Icelandic wonder Björk has used New York City as her personal performance space in many ways this month. From the retrospective exhibit of hers currently available to view at Museum of Modern Art, to her series of seven sold out concerts across prestigious New York City theaters (Carnegie Hall, The Kings Theatre, and New York City Center). Björk currently has a firm grip on the city.
The set of New York shows are a part of the exclusive tour for her beautiful new album Vulnicura. Yesterday Björk played her second show of the series at Carnegie Hall (where the first was also held), an usual matinee show that kicked off promptly at noon. This was my first time ever stepping foot in the historic Carnegie Hall, and I can’t possibly think of a better first artist to see there.
Björk came out wearing a lovely long dress, with her faced concealed in the same headpiece made of quills found on the colorful Vulnicura album cover. She was joined by the 15-piece string orchestra Alarm Will Sound, as well as producer, and Vulnicura collaborater Arca (Alejandro Ghersi) and drummer Manu Delgado. Together they formed an incredible live team that majestically brought the sounds of Björk to life in stunning intimate fashion.
The performance was broken up into two sections, with the first being the first six songs from Vulnicura played in order. Arca and Delgado brought the electronic and rhythmic side to life, but it was the string orchestration from Alarm Will Sound that gave her performance an incredible amount of beauty and grace. Their presence made each song even more of an emotional wallop that often left the crowd on the verge of tears, especially with the 10-minute stunner that is “Family.”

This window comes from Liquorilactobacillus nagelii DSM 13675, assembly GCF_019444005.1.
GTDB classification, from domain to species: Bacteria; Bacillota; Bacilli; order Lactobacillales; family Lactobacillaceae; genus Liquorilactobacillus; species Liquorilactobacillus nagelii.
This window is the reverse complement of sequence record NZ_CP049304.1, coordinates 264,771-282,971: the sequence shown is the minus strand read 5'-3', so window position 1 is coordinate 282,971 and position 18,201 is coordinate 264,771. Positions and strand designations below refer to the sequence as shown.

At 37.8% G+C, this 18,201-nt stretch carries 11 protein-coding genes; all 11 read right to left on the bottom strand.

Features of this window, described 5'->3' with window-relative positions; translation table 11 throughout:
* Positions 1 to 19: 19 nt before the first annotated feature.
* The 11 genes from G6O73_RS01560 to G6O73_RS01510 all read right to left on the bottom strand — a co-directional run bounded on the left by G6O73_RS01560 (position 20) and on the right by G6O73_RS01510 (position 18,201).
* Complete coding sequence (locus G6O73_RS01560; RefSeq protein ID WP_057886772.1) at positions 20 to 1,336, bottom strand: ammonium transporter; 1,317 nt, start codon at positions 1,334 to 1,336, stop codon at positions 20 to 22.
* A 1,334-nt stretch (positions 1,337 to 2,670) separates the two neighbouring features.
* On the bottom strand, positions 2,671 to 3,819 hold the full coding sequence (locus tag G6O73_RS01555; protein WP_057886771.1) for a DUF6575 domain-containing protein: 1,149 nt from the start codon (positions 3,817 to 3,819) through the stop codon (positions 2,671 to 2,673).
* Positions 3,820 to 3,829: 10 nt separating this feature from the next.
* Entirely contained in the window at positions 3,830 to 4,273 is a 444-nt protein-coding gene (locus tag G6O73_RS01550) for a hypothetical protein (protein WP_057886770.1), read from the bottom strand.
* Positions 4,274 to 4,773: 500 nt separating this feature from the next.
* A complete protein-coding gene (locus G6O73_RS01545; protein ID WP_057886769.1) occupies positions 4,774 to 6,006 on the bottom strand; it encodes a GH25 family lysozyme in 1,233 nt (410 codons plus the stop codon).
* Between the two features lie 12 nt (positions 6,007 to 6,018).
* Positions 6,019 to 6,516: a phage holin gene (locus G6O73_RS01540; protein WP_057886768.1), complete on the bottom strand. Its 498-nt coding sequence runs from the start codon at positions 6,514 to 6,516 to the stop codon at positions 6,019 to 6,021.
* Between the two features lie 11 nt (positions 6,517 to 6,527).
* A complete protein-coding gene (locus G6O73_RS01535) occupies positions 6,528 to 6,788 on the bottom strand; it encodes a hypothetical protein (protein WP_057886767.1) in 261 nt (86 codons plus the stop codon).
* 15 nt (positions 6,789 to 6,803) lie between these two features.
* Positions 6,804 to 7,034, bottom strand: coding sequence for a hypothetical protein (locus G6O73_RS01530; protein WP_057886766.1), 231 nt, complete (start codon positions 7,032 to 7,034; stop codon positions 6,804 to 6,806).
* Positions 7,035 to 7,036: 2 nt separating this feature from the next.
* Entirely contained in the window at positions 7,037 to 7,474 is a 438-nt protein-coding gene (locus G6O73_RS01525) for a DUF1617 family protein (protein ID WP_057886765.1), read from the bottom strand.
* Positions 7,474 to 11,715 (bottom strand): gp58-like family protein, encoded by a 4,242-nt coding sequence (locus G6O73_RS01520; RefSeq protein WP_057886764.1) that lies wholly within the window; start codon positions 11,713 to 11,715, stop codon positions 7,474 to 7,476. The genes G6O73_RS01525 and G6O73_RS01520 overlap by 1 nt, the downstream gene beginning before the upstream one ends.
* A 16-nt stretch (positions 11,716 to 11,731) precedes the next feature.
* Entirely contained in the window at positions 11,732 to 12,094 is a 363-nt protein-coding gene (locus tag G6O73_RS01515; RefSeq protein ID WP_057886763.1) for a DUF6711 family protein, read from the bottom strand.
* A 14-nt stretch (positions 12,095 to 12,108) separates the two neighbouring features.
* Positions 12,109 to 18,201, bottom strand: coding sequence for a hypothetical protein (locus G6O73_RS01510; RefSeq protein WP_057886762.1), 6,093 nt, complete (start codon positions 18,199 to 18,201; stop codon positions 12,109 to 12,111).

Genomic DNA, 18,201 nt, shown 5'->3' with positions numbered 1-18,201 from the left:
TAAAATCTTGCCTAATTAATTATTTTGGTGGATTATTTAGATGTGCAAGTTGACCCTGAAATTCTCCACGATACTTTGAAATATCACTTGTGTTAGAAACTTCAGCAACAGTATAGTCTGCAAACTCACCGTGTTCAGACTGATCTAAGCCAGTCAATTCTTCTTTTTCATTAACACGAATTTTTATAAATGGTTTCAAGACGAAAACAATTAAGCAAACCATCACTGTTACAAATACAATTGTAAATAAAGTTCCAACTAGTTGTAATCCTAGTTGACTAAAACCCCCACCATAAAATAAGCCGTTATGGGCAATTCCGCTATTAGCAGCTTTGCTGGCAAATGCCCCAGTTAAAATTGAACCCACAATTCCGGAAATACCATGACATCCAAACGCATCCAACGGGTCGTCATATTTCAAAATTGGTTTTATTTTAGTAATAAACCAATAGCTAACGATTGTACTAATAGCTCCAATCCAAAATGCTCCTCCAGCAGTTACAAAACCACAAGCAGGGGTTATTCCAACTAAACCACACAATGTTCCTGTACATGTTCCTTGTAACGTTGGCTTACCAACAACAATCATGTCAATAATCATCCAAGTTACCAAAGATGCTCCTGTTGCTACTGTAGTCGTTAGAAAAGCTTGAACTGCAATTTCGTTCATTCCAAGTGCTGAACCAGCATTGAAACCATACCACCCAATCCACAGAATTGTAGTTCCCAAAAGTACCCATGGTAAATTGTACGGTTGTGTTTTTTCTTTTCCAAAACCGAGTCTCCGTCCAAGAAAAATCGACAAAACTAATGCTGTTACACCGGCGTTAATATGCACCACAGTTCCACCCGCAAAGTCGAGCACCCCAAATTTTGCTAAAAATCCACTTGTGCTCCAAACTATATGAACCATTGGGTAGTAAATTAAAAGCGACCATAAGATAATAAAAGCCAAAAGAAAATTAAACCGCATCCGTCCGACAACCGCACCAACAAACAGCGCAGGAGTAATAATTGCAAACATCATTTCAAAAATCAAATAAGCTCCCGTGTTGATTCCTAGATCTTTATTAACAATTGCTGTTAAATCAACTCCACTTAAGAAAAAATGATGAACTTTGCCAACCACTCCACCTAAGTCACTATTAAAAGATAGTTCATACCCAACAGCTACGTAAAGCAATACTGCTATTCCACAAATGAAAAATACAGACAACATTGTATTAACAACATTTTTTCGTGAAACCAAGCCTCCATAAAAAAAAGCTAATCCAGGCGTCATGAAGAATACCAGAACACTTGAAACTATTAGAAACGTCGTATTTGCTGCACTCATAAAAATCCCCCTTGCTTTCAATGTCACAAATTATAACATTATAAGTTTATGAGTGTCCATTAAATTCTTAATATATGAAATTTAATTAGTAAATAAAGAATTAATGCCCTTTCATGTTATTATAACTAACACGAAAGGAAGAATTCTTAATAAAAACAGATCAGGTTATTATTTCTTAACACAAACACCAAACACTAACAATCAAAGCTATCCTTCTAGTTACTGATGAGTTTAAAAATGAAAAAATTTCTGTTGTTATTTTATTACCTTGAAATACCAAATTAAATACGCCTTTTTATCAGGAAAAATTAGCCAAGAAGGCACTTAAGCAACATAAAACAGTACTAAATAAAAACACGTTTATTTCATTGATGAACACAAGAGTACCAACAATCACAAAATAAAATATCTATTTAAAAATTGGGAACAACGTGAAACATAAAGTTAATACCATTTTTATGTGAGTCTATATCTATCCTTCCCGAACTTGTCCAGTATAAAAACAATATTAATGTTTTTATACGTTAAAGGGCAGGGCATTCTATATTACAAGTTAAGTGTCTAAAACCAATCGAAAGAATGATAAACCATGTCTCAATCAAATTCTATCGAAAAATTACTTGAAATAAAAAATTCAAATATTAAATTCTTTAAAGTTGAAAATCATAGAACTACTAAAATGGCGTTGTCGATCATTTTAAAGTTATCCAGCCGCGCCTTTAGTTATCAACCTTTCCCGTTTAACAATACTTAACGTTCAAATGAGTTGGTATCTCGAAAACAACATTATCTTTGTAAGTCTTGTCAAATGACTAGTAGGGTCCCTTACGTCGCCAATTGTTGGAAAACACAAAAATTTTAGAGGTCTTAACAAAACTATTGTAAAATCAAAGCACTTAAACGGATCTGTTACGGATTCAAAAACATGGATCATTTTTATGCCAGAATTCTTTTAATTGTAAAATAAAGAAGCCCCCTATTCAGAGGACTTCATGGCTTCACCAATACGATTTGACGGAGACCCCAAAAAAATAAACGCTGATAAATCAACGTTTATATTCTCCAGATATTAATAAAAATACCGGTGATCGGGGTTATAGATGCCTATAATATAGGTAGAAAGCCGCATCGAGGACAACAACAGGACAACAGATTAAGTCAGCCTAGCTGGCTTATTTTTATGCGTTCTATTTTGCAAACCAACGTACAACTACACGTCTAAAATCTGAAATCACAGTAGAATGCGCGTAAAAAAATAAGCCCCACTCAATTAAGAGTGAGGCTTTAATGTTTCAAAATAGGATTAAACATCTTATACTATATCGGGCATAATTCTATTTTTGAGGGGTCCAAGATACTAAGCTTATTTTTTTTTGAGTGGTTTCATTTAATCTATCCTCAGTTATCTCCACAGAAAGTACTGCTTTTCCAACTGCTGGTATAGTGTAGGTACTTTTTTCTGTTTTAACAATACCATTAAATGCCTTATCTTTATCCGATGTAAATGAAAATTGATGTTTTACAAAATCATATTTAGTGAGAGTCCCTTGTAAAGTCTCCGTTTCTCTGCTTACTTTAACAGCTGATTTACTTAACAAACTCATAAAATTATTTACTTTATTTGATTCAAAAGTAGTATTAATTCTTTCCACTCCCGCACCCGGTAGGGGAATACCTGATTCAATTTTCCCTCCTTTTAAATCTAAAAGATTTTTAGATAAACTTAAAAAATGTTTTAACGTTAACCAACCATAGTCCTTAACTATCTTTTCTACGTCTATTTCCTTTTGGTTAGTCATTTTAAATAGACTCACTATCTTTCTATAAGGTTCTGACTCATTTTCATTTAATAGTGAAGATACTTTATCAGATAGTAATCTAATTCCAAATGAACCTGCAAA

After a 20-minute intermission (I think LCD Soundsystem’s farewell show at MSG was the last show I went to with one) she returned to the stage without her mask and turned back the clock to some of her older beloved material such as “Harm Of Will,” “The Pleasure Is All Mine, “Undo” and “Come To Me.” She also returned to Vulnicura playing “Quicksand” and “Mouth Mantra,” leaving “Atom Dance” as the odd song out, probably because Antony Hegarty wasn’t able to make the show.
You go into seeing a big time performer such as Björk differently, with with weighty expectations that seem nearly impossible to be filled. But we go into these shows with a different mind set because they truly are unique excursions that take your mind, body, and soul, and transport them to a totally different place that only these artists can summon. For a large scale show it felt very personal and intimate, leaving me in a bewildered trance that I couldn’t shake. I don’t know if I’ll experience another show quite like it this year.
3. History of Touches
4. Black Lake
7. Pleasure Is All Mine
8. Come to Me
10. I See Who You Are
12. Mouth Mantra
13. Harm of Will